In the best case, these kinds of statements are untrue, but they put doubt in a player’s mind. In many cases, they are actually true and remind the player that if he tells anyone, he may face some very serious consequences.
Establish an independent security unit with a telephone hot line that every player and coach knows he must call if approached to fix a game. This is what the Danish Football Association has done. It leads the soccer world at the moment in anticorruption measures, because it is one of the only soccer associations to have taken this issue seriously.
Another reform is to adopt the rule used in professional tennis. This is another sport that has been hit by a wave of gambling and allegations of fixing. It was not that all or even a number of players were fixing matches, but it was that when many tennis players heard about fixing or corrupt approaches, they would not tell the authorities for fear of being labeled a rat. There was a culture of acceptance. The tennis officials, in large part, changed this culture by adopting a policy under which the players must tell the authorities if approached to fix a game.
Soccer officials should learn from tennis and start to put into place some of their anticorruption policies.
Give the NBA some credit, at least the only betting scandal they’ve had so far involved a referee. They’re also much more vigilant, at least on the surface, about keeping gambling out of the game. Kings scout Jack Mai was recently fired and banned for betting on games as recently as last season. But anytime you have current and former players with gambling debts, it doesn’t take much imagination to read the stories above and figure out the quickest way for athletes at any level to get back to even.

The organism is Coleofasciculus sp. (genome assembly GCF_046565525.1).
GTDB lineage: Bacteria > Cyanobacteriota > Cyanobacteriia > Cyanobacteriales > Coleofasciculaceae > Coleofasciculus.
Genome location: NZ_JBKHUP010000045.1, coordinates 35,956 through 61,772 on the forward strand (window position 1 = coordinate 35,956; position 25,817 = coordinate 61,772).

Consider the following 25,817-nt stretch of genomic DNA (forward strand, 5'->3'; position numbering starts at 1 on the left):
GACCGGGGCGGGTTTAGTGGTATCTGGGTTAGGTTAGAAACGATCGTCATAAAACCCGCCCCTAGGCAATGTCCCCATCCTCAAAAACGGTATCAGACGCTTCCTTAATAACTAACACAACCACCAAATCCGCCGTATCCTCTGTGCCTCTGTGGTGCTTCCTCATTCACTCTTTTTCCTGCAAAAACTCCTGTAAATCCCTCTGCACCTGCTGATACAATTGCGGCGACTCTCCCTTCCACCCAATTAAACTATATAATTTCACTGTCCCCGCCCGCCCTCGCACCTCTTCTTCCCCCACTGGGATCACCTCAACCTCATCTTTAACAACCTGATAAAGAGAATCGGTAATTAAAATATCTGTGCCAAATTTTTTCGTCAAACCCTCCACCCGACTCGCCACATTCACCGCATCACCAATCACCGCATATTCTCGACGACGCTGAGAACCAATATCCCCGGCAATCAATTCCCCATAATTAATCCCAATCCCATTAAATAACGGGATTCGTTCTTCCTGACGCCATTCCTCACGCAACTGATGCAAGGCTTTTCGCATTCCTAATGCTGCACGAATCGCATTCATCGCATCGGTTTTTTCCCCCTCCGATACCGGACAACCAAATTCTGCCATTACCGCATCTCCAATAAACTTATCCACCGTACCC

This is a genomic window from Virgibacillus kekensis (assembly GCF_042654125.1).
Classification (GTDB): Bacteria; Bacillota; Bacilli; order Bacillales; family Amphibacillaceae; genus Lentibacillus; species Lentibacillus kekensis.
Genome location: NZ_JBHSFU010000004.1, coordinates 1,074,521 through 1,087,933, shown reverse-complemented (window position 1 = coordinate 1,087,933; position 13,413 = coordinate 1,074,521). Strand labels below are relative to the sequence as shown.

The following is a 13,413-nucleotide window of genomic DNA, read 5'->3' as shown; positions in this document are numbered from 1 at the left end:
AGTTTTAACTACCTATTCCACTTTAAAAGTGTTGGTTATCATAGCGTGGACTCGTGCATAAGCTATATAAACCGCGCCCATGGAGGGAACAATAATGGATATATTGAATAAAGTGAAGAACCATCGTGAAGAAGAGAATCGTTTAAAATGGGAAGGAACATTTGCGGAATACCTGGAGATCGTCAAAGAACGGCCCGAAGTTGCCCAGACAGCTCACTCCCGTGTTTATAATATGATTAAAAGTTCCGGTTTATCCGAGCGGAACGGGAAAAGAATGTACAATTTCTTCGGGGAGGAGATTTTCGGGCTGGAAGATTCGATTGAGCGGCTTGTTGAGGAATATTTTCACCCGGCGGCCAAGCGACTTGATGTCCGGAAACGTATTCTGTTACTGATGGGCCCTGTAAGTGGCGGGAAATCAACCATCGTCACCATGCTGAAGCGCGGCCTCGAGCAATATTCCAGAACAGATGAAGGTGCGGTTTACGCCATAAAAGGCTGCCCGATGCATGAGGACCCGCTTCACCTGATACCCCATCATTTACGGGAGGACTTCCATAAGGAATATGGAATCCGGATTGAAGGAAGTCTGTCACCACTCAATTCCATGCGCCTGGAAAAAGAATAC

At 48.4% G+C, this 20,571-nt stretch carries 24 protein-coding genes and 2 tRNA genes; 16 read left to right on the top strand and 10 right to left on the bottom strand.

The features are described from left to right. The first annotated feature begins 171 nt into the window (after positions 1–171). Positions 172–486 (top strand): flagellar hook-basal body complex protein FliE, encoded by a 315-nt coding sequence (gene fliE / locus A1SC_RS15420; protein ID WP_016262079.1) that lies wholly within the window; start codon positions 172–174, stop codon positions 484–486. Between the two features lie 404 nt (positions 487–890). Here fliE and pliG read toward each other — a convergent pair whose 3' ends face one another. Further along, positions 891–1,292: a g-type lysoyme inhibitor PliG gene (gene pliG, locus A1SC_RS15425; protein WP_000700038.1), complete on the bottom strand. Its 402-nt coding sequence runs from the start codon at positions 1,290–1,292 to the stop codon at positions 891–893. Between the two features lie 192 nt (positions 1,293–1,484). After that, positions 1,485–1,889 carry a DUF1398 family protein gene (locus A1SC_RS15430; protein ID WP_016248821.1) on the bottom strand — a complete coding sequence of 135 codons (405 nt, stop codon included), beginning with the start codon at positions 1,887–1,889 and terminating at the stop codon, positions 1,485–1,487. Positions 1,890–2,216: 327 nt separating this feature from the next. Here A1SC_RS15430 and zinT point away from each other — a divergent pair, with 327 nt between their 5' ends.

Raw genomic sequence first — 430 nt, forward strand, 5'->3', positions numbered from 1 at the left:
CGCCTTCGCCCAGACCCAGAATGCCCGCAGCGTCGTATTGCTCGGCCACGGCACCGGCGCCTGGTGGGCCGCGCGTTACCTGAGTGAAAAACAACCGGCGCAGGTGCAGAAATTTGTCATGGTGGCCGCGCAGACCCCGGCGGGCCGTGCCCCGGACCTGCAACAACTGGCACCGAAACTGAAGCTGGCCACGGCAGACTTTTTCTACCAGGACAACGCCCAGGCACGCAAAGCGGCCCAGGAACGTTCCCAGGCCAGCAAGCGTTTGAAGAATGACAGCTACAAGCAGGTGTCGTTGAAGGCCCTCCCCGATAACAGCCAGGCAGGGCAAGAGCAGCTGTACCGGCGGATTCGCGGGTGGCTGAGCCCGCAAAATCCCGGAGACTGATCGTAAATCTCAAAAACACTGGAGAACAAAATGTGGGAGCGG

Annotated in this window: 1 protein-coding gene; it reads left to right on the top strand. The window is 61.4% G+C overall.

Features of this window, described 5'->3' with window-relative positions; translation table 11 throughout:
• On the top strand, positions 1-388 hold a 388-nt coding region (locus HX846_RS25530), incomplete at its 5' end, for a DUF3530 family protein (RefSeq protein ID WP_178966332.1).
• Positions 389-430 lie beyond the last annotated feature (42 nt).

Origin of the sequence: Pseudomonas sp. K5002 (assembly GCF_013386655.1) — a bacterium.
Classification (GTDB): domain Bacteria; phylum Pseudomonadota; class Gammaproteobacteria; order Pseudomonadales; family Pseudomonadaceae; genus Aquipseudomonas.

In an NCAA survey of 2,000 football players, 102 admitted they’d taken money to play poorly, knew a teammate who had taken money, been threatened or harmed because of sports wagering or been contacted by an outside source to share information.
One of those “outside” sources used to be Michael Franzese, or at least guys who worked for the former capo of New York’s notorious Colombo Family.
“The leagues and the NCAA realize they can overcome a lot. They can overcome the steroid issues. They can overcome the harassment issues and guys getting in trouble for guns, and (fans) will still come back. But if there is a gambling scandal, if fans think athletes are doing something to change the nature of the competition, that is going to be a problem,” Franzese says.
“It has always been a big fear and it’s very real. Athletes have a propensity to gamble. It’s an extension of their competitive spirit and if they get themselves in trouble, get addicted, you know they’ll do something to affect the outcome of a game. It’s that simple. That’s what the leagues are afraid of.”
This article from 2003 by Tom Farrey was almost prophetic:
As the NBA moves forward, the league may find out whether it was decades of anti-gambling zealotry or mere coincidence that kept its games clean all these years.
“Will we look back (a decade from now) and see a much, much stronger alliance between gambling and sports? That’s probably going to happen,” [Tom McMillen, former NBA player and Maryland congressman] said. “And if that happens, all you need is one major incident and you can do tremendous damage to the integrity of sports. I think that’s a risk factor that professional sports, and particularly the NBA, need to take a look at.”
Bill Simmons from 2007 (When the Donaghy story first broke):
…When news of the Donaghy scandal broke, everyone’s reaction was the same: “Which one?”